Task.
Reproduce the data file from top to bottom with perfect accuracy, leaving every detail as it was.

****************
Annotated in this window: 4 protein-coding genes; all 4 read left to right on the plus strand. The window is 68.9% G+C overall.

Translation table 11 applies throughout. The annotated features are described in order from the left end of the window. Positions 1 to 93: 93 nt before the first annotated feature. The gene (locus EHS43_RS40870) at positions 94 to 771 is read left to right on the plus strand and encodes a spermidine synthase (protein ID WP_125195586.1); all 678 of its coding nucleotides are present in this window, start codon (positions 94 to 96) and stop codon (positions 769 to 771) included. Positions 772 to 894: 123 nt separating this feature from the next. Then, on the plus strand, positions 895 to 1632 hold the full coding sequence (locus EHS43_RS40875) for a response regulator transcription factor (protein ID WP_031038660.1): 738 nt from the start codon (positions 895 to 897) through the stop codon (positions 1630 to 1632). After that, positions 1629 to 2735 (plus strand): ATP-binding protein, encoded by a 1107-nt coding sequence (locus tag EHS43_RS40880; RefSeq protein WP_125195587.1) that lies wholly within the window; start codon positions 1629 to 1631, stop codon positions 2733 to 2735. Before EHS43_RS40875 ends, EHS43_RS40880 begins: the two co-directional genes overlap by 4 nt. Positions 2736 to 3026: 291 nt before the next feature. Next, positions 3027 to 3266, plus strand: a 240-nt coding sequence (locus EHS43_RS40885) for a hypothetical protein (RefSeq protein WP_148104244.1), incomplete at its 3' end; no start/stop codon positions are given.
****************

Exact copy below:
Annotated in this window: 4 protein-coding genes; all 4 read left to right on the plus strand. The window is 68.9% G+C overall.

Translation table 11 applies throughout. The annotated features are described in order from the left end of the window. Positions 1 to 93: 93 nt before the first annotated feature. The gene (locus EHS43_RS40870) at positions 94 to 771 is read left to right on the plus strand and encodes a spermidine synthase (protein ID WP_125195586.1); all 678 of its coding nucleotides are present in this window, start codon (positions 94 to 96) and stop codon (positions 769 to 771) included. Positions 772 to 894: 123 nt separating this feature from the next. Then, on the plus strand, positions 895 to 1632 hold the full coding sequence (locus EHS43_RS40875) for a response regulator transcription factor (protein ID WP_031038660.1): 738 nt from the start codon (positions 895 to 897) through the stop codon (positions 1630 to 1632). After that, positions 1629 to 2735 (plus strand): ATP-binding protein, encoded by a 1107-nt coding sequence (locus tag EHS43_RS40880; RefSeq protein WP_125195587.1) that lies wholly within the window; start codon positions 1629 to 1631, stop codon positions 2733 to 2735. Before EHS43_RS40875 ends, EHS43_RS40880 begins: the two co-directional genes overlap by 4 nt. Positions 2736 to 3026: 291 nt before the next feature. Next, positions 3027 to 3266, plus strand: a 240-nt coding sequence (locus EHS43_RS40885) for a hypothetical protein (RefSeq protein WP_148104244.1), incomplete at its 3' end; no start/stop codon positions are given.